I got the chance to meet Annie Tindlay, briefly, before her talk this afternoon. She joked about how she is an ambassador for the BBC television show, Landward (“like Countryfile, but Scottish and better”), a programme that she is going to be making an appearance on at some point in the near future. One thing that was clear from this very brief encounter, coupled with her talk, was that Annie is very passionate about her research area. She opened today with a warm welcome and a comment that it was a privilege to be able to speak to us today about Scottish land ownership. A comment made later in her discussion (she welcomed, encouraged even, questions and comments from the audience), about how she asked the students of her third year module on the Scottish Highlands and Islands at the University of Dundee how many of them had been to the highlands of Scotland, sadly reflected the level of attention the highlands generally receive from the general public – she was disappointed to learn that very few had been farther north than Stirling.
The relevance of Annie’s discussion today is extremely high considering the topical nature of land ownership in light of the Scottish government’s current discussions about land reform. Annie gave a brief history of Scottish land ownership leading back to (and beyond) 1886 and the “Sutherland land war”. She commented how the highlands are “trapped by the history of the clearances” which have left a “legacy of unfairness” in relation to how the landscape, and the ownership of it, are thought about. She suggested that the population boom of the 1780s has almost reversed in that the problem is now a case of depopulation, something akin to abandonment. This is what she described as “The Highland Problem” – noting the “capital ‘h’ and capital ‘p’”. The problem with land reform is that, as I mentioned earlier, Annie noted we are trapped in the past. She feels that what should be considered in relation to the land is not what has gone before, but she urges that we should look forward and ask what it is Scotland could and should be? She suggests this could be agreed upon through democratic debate and then action – “only then will we recover from the clearances” as “land reform [until now] has left untouched the relationship between power and land”.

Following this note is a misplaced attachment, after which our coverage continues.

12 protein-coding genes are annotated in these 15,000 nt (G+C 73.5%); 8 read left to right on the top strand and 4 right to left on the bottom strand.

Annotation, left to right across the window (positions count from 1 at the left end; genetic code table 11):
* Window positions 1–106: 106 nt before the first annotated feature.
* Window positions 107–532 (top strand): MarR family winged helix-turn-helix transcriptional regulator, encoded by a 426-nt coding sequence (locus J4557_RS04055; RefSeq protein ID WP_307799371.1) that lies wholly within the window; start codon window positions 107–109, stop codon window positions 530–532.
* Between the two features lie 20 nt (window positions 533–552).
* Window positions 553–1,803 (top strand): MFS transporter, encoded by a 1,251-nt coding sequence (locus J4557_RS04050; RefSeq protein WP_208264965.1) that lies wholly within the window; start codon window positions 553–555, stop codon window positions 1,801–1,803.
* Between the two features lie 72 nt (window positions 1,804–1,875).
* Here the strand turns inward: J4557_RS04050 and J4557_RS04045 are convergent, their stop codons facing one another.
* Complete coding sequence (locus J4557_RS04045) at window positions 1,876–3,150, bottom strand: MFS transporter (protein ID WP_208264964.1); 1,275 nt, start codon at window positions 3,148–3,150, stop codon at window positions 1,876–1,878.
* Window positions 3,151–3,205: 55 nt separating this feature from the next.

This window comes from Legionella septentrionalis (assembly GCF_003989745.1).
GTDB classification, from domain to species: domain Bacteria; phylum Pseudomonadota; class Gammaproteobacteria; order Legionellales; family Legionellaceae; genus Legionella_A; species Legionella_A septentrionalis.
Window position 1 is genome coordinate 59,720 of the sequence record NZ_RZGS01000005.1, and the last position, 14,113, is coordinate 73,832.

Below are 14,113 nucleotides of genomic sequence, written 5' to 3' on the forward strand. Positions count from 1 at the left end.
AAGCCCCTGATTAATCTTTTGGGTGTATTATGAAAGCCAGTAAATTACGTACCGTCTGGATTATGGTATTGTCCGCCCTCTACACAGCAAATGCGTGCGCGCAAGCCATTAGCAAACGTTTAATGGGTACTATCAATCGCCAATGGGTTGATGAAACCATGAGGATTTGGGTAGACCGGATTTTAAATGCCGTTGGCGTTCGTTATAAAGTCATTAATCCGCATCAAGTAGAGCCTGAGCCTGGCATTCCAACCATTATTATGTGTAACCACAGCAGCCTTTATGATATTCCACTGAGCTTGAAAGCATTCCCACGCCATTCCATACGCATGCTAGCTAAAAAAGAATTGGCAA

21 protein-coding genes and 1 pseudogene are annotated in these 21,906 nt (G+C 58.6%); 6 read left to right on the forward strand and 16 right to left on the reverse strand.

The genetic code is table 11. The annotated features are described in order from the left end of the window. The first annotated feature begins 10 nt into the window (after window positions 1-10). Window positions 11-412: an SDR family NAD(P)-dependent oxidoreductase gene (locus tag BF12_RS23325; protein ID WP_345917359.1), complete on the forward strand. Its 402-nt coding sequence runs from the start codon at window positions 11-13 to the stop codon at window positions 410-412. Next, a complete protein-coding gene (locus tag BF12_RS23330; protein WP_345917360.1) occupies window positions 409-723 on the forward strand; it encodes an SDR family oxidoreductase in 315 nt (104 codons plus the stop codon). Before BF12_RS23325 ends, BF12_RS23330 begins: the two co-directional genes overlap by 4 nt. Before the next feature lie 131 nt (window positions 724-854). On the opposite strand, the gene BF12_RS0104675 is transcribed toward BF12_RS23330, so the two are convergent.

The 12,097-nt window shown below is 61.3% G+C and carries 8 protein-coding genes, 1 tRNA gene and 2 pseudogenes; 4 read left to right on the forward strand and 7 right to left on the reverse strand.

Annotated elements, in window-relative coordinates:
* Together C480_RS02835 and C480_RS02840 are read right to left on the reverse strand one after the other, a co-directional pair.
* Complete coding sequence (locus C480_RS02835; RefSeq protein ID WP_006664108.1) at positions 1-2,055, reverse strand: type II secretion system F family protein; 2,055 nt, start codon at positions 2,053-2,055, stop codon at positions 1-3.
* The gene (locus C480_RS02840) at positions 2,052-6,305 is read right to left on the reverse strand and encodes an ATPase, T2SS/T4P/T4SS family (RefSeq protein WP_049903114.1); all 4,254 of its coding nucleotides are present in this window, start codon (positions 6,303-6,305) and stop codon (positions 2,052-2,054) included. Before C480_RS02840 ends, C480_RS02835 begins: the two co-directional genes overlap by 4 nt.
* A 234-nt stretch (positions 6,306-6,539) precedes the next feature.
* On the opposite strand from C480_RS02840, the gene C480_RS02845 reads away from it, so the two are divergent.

Annie made a sweet and jovial comment on how, as a historian, the future is not her area of expertise. However, her talk today highlighted many problem areas in our, the people’s, relationship with, and attitude towards, the land we live on and ‘own’. She recognises that we have an aesthetic and romantic view, a “collective imagination” in relation to the land, and noted that this conflicts with the historical and actual relationship we have with it. Her comment to forget the past and concentrate on the future of Scotland is very interesting, and is possibly something the government should consider in their current debates.